This paper also discusses the different shades of the multi-layered dominant discourse on Chinese migrants’ contribution to the reshaping of the ID. The fact that the migrants’ country of origin is China, a country increasingly held responsible for great globalization damages, seems to justify aggressive tones and punitive policies against them. Here, again, the case of Prato yields new insights into the interplay of scales – global, national, and local – in the complex dynamics between migrants and the locality. Frustration and anger against China widespread at national level in Italy help explain why in Prato not only industrialists but also different groups of the populace have interiorized the dominant discourse that depicts the Chinese migrants as detrimental to the ID.

Prato could therefore be considered an exemplary case showing that an axiom is now widely accepted that considers Chinese migrants as the long arm of the Chinese state aiming at destroying national and local economies. This could also be the case in other countries. A tentative generalization can therefore be put forth: in a global context where diasporas are more and more depicted as part and parcel of their country of origin’s transnational strategies, migrants will increasingly bear the burden of perceptions and dominant discourses at global, national, and local level about their home country.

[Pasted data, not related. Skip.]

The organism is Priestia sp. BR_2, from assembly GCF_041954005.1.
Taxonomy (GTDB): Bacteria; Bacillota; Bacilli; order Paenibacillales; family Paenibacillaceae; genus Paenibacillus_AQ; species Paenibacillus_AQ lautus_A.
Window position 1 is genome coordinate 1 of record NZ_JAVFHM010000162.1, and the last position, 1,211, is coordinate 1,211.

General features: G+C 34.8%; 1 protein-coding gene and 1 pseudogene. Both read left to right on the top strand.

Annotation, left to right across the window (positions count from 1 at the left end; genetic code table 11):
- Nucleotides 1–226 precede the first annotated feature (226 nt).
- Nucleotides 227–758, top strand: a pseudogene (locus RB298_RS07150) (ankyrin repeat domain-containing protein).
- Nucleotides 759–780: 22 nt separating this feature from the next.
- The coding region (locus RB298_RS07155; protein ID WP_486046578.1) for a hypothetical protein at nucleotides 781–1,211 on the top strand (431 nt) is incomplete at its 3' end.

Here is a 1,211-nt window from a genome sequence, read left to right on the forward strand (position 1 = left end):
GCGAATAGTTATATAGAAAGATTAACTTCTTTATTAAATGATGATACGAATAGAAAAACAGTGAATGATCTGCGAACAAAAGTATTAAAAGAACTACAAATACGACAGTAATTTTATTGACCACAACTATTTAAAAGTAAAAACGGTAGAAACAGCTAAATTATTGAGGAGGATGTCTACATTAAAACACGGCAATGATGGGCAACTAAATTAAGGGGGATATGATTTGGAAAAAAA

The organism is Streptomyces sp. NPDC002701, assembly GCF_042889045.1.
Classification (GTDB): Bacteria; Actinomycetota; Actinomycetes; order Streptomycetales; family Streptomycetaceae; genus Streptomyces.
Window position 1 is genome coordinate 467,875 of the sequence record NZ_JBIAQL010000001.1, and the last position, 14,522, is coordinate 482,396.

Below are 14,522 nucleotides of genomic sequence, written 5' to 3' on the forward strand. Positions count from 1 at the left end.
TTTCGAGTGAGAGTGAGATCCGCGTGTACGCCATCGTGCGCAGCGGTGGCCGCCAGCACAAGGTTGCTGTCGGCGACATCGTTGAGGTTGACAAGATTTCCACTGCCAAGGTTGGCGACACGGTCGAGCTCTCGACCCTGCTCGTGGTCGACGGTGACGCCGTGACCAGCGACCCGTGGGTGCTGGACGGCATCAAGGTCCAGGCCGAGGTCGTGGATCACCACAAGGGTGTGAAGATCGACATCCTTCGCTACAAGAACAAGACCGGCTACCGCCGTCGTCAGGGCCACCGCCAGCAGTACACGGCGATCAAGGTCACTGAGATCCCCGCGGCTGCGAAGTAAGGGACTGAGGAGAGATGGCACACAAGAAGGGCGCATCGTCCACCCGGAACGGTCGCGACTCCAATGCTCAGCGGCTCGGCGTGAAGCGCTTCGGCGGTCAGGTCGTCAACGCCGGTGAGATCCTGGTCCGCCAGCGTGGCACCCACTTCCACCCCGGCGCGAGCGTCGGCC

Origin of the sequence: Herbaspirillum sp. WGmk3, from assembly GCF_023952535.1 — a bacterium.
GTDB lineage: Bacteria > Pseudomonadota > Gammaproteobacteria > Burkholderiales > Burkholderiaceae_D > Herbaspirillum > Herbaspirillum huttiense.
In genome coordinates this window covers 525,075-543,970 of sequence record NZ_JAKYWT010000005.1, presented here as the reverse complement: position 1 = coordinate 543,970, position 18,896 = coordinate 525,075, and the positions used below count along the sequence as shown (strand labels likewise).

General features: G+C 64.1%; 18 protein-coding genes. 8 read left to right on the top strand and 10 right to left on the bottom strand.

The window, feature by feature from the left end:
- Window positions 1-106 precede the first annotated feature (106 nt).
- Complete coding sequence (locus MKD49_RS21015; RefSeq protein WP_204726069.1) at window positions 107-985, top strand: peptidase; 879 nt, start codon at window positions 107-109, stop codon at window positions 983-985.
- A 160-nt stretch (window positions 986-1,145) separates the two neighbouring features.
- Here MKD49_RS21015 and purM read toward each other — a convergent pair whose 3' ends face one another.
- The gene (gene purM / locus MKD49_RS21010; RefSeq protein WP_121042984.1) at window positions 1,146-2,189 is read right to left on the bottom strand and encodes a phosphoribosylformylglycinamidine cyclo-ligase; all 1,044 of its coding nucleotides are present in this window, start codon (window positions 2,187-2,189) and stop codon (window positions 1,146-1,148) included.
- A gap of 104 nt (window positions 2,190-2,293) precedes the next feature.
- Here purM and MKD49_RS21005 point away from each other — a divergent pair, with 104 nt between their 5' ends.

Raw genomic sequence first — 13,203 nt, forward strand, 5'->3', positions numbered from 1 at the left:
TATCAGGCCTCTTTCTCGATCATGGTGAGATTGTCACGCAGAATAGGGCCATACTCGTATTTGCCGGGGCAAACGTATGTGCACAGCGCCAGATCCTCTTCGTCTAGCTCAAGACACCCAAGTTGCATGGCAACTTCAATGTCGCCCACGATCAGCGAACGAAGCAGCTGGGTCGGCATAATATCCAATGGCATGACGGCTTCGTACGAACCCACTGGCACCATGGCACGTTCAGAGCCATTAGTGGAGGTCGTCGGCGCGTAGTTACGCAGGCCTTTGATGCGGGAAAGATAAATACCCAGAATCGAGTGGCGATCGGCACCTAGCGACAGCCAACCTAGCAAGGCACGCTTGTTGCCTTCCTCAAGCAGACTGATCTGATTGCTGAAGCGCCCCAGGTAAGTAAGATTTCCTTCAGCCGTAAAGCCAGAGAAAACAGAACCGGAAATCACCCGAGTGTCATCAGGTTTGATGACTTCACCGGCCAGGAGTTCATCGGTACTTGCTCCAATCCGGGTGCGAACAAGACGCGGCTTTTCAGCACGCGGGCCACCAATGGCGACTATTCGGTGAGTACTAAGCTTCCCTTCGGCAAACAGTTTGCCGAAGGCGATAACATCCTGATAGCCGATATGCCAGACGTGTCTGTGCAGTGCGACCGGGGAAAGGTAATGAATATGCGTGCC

This paper highlights something often disregarded in migration theory that is the existence of strongly conflicting interests among migrants (on conflict of interests between migrant employers and workers, see Wu and Liu, 2012). Different places of origin in China and the time of settlement in Italy have engendered different working opportunities for Chinese migrants in Prato. Besides, choices made by some are detrimental and therefore contested by other Chinese.

The hegemonic discourse in Prato depicts the ongoing local dynamics in terms of native/Chinese migrant polarization that also results in different future perspectives for natives and Chinese migrants in a time of crisis (see Dei Ottati, 2009a). This article shows that the interactions between natives and Chinese migrants in the local economic environment are multifarious. Even if the local government has not yet acknowledged the crisis of the Chinese-run garment industry, many natives, including people renting flats and warehouses to Chinese, textile salespersons and stylists and also native entrepreneurs in the textile industry, banks and real estate agencies are affected or will be affected soon by the new trend in the garment centre.